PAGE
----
In The Hobbit, whose fault is the ancient feud between the dwarves and elves?
As in most ancient feuds, both sides believe that they are in the right and that the opposing side is the instigator of the feud. The dwarves and elves are no exception to the rule. Their feud dates back to ancient times in which the elves "had some wars with some of the dwarves, whom they accused of stealing their treasure" (152). Of course, the dwarves gave a completely different version of the story, saying that "they had only took what was their due, for the elf-king had bargained with them to shape his raw gold and silver, and had afterwards refused to give them their pay" (152). Both sides viewed the other as being completely at fault and refused to accept the smallest modicrum of guilt in the entire affair.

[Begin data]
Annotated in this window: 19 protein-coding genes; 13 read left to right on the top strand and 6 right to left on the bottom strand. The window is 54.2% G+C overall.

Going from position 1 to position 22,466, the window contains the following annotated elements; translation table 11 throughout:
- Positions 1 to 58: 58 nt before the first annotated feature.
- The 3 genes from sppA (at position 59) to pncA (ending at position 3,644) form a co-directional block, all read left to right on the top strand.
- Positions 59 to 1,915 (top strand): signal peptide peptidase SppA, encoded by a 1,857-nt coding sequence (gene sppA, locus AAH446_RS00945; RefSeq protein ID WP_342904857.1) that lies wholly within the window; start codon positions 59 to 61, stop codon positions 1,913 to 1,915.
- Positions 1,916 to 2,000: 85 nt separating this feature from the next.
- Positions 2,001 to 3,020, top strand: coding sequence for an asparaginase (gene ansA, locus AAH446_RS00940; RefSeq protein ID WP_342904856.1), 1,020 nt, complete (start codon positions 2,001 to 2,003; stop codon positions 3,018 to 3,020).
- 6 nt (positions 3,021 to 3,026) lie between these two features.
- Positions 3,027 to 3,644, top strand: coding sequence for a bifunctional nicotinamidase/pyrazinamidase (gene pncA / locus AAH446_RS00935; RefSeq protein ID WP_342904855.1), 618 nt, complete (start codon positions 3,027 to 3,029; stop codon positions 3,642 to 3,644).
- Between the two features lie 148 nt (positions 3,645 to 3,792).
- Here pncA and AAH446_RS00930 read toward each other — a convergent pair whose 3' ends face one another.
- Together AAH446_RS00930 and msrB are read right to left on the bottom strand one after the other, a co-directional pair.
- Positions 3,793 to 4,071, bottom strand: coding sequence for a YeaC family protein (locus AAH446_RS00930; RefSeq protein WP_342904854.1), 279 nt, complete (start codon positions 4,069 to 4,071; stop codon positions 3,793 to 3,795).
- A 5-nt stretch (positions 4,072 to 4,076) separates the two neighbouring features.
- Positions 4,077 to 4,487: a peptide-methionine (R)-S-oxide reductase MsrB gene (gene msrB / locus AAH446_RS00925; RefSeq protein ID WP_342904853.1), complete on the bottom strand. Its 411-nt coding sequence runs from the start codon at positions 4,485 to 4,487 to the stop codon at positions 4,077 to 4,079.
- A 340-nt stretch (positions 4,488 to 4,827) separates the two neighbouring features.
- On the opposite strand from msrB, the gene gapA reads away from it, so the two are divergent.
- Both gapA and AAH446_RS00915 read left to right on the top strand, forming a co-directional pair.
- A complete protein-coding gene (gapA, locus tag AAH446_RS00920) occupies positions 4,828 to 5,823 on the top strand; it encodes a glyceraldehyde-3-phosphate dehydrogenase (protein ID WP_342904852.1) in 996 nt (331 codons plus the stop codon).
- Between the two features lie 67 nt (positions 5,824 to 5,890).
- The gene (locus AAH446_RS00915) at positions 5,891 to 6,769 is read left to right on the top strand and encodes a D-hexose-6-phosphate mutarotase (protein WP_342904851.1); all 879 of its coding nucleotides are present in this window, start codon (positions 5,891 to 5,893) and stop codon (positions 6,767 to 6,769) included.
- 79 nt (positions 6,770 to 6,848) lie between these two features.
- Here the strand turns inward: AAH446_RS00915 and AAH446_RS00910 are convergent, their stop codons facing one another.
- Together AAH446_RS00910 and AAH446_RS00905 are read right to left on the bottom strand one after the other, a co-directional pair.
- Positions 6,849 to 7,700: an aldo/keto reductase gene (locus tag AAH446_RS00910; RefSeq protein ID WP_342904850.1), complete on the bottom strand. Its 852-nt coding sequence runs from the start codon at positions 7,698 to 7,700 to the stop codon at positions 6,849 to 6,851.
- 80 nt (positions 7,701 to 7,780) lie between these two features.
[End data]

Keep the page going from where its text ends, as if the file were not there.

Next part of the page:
When the elven-king captures the dwarves snooping through his realm, it matters little that "Thorin's family had nothing to do with the old quarrel" (152). The old prejudices still remain, and the elven-king's bias does not make him sympathetic to the dwarves. Both sides' actions reinforce the old stereotypes; the elven-king acts haughty and unforgiving, and Thorin and crew are tight-lipped about their quest and seem suspicious. Hence, the feud continues.
Interestingly enough, the elf-dwarf feud will continue until the War of the Ring in The Lord of the Rings when Legolas and Gimli's friendship at last lays the old feud to rest.